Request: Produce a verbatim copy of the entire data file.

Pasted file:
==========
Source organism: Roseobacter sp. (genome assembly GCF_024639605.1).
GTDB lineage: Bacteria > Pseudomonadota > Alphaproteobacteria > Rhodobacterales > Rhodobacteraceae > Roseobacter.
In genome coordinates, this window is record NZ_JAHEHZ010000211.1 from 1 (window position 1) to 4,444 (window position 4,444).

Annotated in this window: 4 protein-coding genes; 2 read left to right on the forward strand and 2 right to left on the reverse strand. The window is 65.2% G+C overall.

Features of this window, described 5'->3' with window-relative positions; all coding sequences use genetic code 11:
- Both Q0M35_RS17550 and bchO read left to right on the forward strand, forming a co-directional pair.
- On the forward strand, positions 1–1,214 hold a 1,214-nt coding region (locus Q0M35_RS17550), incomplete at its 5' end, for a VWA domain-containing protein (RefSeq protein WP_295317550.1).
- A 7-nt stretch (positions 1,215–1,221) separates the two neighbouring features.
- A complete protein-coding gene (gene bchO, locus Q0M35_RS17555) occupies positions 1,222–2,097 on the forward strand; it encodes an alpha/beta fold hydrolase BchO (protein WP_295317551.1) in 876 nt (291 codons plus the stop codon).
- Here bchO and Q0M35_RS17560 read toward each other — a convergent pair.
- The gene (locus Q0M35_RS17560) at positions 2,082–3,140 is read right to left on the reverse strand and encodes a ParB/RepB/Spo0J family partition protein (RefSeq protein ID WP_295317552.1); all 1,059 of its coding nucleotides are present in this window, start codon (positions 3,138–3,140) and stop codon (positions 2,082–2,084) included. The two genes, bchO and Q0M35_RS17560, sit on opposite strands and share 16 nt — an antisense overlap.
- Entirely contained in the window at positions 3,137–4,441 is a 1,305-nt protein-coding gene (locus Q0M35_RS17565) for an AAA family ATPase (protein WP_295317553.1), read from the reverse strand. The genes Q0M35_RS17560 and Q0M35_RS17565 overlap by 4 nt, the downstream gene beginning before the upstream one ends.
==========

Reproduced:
Source organism: Roseobacter sp. (genome assembly GCF_024639605.1).
GTDB lineage: Bacteria > Pseudomonadota > Alphaproteobacteria > Rhodobacterales > Rhodobacteraceae > Roseobacter.
In genome coordinates, this window is record NZ_JAHEHZ010000211.1 from 1 (window position 1) to 4,444 (window position 4,444).

Annotated in this window: 4 protein-coding genes; 2 read left to right on the forward strand and 2 right to left on the reverse strand. The window is 65.2% G+C overall.

Features of this window, described 5'->3' with window-relative positions; all coding sequences use genetic code 11:
- Both Q0M35_RS17550 and bchO read left to right on the forward strand, forming a co-directional pair.
- On the forward strand, positions 1–1,214 hold a 1,214-nt coding region (locus Q0M35_RS17550), incomplete at its 5' end, for a VWA domain-containing protein (RefSeq protein WP_295317550.1).
- A 7-nt stretch (positions 1,215–1,221) separates the two neighbouring features.
- A complete protein-coding gene (gene bchO, locus Q0M35_RS17555) occupies positions 1,222–2,097 on the forward strand; it encodes an alpha/beta fold hydrolase BchO (protein WP_295317551.1) in 876 nt (291 codons plus the stop codon).
- Here bchO and Q0M35_RS17560 read toward each other — a convergent pair.
- The gene (locus Q0M35_RS17560) at positions 2,082–3,140 is read right to left on the reverse strand and encodes a ParB/RepB/Spo0J family partition protein (RefSeq protein ID WP_295317552.1); all 1,059 of its coding nucleotides are present in this window, start codon (positions 3,138–3,140) and stop codon (positions 2,082–2,084) included. The two genes, bchO and Q0M35_RS17560, sit on opposite strands and share 16 nt — an antisense overlap.
- Entirely contained in the window at positions 3,137–4,441 is a 1,305-nt protein-coding gene (locus Q0M35_RS17565) for an AAA family ATPase (protein WP_295317553.1), read from the reverse strand. The genes Q0M35_RS17560 and Q0M35_RS17565 overlap by 4 nt, the downstream gene beginning before the upstream one ends.